Skip to content


Ever wonder why we Lutherans use the form of worship we do? In this series we examine the depth and meaning of the various elements of our Lutheran worship service.

Have you ever visited with those who had been successfully treated for a life-threatening illness or injury? They won’t just tell you how the surgery and radiation eliminated the cancer, or how well the medication relieved their pain. They will likely talk much more about the doctor who diagnosed the problem, explained the condition, and then provided just the right treatment. Heartfelt gratitude becomes obvious in the conversation.

The same thing happened when Jesus gave sight to a man born blind. When asked about the “how” of his healing, the man first focused on the “Who.” “The man called Jesus made mud and anointed my eyes and said to me, ‘Go to Siloam and wash.’ So I went and washed and received my sight.” (John 9:11 ESV) The man must have been overwhelmed by the world of color and images; but what mattered even more to him was the Giver of the gift.

In the Lord’s Supper Jesus gives us the only “medication” effective for the fatal spiritual condition of sin. The Lord says, “Take, eat, this is my body. Drink, this is my blood shed for you for the forgiveness of your sins.” Receiving the payment price for our sin, we are assured of forgiveness, our faith is fortified, and we are all the more determined to follow the Savior in daily life. In the Communion liturgy we join Simeon in singing, “Lord, now lettest Thou Thy servant depart in peace.”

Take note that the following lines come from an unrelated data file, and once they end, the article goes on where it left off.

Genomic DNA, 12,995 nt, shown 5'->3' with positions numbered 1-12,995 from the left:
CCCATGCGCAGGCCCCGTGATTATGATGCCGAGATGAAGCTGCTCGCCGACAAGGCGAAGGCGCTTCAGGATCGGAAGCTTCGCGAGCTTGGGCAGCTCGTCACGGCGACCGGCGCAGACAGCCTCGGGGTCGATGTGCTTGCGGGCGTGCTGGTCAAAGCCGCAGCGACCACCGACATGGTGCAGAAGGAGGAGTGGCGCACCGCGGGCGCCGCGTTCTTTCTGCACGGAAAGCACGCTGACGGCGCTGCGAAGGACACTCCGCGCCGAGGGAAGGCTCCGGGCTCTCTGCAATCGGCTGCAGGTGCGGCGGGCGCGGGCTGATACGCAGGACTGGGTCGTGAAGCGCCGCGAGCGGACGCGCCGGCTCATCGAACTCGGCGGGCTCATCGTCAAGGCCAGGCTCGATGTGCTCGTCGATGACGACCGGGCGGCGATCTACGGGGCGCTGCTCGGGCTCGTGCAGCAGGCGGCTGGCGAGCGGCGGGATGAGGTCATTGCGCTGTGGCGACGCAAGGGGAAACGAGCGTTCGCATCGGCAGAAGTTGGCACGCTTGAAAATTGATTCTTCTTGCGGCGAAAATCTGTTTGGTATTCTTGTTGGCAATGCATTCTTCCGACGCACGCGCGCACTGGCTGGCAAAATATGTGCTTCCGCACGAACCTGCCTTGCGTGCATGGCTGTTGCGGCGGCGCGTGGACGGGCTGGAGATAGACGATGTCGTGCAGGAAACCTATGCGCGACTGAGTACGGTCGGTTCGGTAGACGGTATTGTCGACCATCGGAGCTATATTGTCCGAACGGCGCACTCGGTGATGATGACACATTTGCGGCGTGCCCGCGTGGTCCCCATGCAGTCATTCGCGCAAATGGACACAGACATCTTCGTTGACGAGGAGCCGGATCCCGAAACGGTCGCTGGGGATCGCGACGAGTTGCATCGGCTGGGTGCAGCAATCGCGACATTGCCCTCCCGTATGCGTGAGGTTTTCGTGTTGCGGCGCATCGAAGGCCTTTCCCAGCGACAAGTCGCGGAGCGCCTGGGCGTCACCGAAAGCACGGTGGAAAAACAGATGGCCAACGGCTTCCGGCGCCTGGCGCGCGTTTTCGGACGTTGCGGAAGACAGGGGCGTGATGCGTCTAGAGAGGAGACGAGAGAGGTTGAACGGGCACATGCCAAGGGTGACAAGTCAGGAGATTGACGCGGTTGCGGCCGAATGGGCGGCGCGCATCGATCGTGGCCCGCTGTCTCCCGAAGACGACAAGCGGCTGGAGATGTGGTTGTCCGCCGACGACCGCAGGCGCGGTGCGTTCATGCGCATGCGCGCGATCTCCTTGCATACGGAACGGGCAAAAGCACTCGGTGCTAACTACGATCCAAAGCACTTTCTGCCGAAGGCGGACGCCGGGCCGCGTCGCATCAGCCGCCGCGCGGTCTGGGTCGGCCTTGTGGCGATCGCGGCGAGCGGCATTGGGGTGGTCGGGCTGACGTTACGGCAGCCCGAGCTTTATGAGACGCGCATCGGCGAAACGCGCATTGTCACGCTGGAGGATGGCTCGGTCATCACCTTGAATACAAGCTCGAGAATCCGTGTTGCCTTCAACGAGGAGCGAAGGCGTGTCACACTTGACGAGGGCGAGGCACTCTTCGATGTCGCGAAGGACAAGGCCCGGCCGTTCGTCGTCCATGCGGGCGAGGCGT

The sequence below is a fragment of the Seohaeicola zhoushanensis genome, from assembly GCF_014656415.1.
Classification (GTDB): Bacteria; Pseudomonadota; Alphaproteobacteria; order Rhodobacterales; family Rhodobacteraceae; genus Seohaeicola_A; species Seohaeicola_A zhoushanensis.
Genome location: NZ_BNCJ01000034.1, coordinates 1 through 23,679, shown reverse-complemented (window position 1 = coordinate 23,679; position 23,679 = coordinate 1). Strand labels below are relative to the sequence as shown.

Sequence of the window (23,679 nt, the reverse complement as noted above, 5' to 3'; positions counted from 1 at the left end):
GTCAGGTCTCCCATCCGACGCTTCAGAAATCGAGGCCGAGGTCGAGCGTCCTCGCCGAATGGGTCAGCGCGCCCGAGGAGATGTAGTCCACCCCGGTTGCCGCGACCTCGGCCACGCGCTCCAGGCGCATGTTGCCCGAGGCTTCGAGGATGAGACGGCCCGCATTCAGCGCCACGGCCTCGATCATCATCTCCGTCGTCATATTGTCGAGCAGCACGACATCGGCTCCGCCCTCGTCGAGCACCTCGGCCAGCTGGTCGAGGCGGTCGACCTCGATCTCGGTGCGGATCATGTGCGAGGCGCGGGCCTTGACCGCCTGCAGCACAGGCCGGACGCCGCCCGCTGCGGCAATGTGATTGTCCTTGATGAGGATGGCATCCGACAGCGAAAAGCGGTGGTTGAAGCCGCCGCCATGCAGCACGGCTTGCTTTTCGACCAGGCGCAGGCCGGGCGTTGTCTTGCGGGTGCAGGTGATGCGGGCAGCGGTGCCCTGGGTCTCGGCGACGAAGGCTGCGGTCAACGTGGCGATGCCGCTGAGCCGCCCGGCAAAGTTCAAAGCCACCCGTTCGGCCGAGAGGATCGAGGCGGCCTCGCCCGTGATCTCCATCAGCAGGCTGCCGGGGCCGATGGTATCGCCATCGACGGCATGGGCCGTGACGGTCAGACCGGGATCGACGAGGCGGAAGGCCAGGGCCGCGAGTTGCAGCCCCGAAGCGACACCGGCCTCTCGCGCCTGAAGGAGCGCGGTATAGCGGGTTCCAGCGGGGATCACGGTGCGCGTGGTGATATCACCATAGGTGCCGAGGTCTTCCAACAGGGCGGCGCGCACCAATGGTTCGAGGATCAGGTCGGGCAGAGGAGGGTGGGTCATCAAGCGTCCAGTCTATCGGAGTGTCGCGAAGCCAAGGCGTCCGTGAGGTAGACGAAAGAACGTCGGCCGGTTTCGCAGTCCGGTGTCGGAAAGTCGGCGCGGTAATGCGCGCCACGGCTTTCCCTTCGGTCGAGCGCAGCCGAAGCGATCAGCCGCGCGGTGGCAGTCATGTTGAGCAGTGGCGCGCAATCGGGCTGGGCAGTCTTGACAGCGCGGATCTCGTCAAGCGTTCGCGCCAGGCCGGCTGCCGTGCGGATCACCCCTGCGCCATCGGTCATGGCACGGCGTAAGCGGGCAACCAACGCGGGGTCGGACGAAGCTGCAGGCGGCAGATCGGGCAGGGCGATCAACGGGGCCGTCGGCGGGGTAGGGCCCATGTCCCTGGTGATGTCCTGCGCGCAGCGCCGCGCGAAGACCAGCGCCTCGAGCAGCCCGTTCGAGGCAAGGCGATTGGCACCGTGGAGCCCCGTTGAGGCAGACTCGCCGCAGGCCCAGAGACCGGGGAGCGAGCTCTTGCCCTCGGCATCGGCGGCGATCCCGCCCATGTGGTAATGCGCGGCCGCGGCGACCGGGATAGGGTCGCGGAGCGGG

Immediately following the Nunc Dimittis comes The Thanksgiving in which the pastor says, “Oh, give thanks unto the Lord, for He is good,” and the congregation responds by singing, “And His mercy endureth forever” (TLH page 30). Alternatively, the pastor and congregation speak responsively Paul’s words in 1 Corinthians 11:26: “As often as ye eat this bread and drink this cup: Ye do show the Lord’s death till He come” (TLH page 30). We then offer a prayer thanking God for His priceless gift in the Sacrament, and we ask for renewed faith to live for Him in the days ahead. Two thanksgiving prayers are printed in The Lutheran Hymnal. The first one is from Martin Luther’s German Mass of 1526: “We give thanks to Thee, Almighty God, that Thou hast refreshed us through this salutary gift; and we beseech Thee that of Thy mercy Thou wouldst strengthen us through the same in faith toward Thee and in fervent love toward one another; through Jesus Christ, our Lord, who liveth and reigneth with Thee and the Holy Ghost, ever one God, world without end.” (TLH page 30)

In the Lord’s Supper we experience the greatest, most miraculous healing of all: forgiveness, peace with God, and life eternal. With hearts overflowing in gratitude, let us give thanks to the Lord, for He is good! May we be eager to tell others how they too have been rescued from a certain death. May we say from the heart, “Let me tell you about the One Who has worked a miracle cure and gives new life which will never end.”

Michael Eichstadt is pastor of Messiah Lutheran Church in Hales Corners, Wisconsin, and a past president of the CLC.